Tag Archives: Primer

Restoring Marx 6-inch frames

Marx 6-inch cars in beat-up condition are cheap and easy to find, but you can dramatically improve their appearance by repainting their frames. If the body is scratched up it still won’t be a showroom car, but you can halve the number of scratches on it and it will look nicer. Here’s how you go about restoring Marx 6-inch frames.

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Spray painting tips to paint like a pro

I’ve gathered a lot of spray painting tips over the years but I’ve never seen more than 10 collected in one place. Spray paint is a tool, and using it is a skill you can learn. With a bit of practice, you can get enviable results and make the object you’re painting look better than new.

Whether you’re painting something for your house or for your hobby, here are more than 20 spray painting tips to help you paint with the best of them–in the order you’re likely to need to use them in your projects.

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Vinyl tiles won’t stick? What to do.

As I write, I’m installing self-stick vinyl tiles in an old basement as part of a project to modernize a ’70s man cave. It’s possible to run into a few problems when installing vinyl, so I thought I’d run through them, along with the solutions. When vinyl tiles won’t stick, there are ways to prevent and fix the problem.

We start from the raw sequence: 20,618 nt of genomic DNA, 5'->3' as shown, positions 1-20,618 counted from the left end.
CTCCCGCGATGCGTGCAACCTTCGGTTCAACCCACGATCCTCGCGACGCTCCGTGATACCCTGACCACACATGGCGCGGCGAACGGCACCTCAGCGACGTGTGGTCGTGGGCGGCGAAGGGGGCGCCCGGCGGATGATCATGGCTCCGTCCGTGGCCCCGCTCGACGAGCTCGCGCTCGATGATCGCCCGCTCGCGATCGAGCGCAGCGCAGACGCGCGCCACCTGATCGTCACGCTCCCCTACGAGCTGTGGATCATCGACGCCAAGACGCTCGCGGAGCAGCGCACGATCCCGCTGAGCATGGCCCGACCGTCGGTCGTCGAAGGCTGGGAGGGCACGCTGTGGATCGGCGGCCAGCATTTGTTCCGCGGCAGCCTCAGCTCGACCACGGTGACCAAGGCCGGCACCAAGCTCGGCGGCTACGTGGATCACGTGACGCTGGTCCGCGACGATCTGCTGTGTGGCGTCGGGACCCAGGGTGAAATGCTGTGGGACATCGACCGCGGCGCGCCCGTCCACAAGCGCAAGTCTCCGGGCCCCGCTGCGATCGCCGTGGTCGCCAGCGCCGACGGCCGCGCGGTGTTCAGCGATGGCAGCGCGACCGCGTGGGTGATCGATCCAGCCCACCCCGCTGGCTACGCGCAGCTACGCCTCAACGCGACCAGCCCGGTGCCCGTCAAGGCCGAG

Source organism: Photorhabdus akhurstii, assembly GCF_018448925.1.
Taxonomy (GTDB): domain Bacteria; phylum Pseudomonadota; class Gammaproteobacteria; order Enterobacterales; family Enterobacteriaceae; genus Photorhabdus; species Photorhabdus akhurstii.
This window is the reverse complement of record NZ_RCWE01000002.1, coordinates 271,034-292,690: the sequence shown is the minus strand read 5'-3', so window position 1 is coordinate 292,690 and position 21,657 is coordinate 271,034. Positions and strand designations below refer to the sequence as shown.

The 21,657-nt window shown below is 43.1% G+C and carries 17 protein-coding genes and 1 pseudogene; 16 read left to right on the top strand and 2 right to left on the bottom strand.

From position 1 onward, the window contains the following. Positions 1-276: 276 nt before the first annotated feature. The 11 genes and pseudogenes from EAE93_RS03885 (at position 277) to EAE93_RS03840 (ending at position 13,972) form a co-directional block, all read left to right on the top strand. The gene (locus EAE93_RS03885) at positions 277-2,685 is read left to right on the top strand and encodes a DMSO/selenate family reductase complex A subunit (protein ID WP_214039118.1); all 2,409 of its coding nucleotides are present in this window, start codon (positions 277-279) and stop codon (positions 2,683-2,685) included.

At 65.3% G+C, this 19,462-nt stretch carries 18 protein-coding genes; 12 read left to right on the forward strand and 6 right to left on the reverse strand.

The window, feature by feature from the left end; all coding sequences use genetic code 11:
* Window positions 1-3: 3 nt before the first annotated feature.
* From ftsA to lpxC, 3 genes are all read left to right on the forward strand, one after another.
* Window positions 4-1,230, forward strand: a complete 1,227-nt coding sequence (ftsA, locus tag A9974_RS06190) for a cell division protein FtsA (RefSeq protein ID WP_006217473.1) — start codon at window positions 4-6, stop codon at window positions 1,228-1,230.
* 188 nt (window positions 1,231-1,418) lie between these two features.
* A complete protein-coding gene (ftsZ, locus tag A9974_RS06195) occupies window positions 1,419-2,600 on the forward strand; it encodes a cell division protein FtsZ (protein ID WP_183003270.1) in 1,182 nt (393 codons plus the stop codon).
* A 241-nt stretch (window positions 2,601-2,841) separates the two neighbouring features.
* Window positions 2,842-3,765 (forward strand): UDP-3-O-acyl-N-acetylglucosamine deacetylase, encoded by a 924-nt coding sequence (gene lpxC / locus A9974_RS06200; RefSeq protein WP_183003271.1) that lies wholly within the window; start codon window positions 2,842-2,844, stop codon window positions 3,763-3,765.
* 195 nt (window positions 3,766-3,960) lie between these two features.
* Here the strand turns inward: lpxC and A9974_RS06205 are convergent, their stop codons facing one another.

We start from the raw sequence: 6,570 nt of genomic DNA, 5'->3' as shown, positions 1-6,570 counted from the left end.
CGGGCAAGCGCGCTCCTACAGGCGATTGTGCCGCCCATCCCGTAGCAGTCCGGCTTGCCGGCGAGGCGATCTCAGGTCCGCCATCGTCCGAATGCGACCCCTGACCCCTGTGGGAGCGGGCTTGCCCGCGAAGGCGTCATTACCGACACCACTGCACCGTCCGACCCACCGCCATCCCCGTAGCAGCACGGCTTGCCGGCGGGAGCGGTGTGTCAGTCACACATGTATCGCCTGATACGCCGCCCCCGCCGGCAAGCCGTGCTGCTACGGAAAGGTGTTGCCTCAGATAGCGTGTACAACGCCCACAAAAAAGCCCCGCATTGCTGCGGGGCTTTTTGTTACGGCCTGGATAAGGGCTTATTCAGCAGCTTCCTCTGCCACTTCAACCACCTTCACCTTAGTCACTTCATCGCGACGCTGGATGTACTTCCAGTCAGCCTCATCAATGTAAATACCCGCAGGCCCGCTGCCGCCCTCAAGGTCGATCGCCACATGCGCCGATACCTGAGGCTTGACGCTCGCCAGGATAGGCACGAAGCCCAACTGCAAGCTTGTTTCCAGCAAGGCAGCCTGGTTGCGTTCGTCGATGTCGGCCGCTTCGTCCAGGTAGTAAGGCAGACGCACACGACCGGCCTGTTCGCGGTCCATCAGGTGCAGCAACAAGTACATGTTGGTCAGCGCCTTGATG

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Tinting primer to make painting easier

It took a few years but I discovered a non-obvious way to make painting easier.

I’ve painted more than a few rooms in my day, and the majority of them have been difficult to cover shades like red and yellow, or really bright colors. Sometimes when I’m really lucky, they’re the shade of the color that was popular in the 1970s. Those colors haven’t aged well.

Correcting other peoples’ violations of public nuisance laws requires a few steps. The first step is primer. But buy the right one, and don’t use white primer.

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How long it takes to paint a room with a Graco 360DS paint sprayer

It takes about an hour to paint a room with a Graco 360DS paint sprayer. Here’s why I know that. I had to paint a house this month for the first time in about five years. I don’t particularly enjoy painting and I’m not particularly good at it.

An old high school friend helped me out with the exterior, and after seeing his paint sprayer, I had to get one myself. Mine’s less expensive and less fancy than his: I bought a handheld Graco 360DS. While it has some limitations, I’m very glad I bought it.

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How to make fake plastic train buildings look more realistic

Miniature plastic buildings for train layouts are readily available, but like any plastic model, they look much more realistic if you go to the effort to paint them. You can get what you need at the nearest hardware store.

Fortunately the materials are inexpensive and easy to find.

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Lessons from my son’s first Pinewood Derby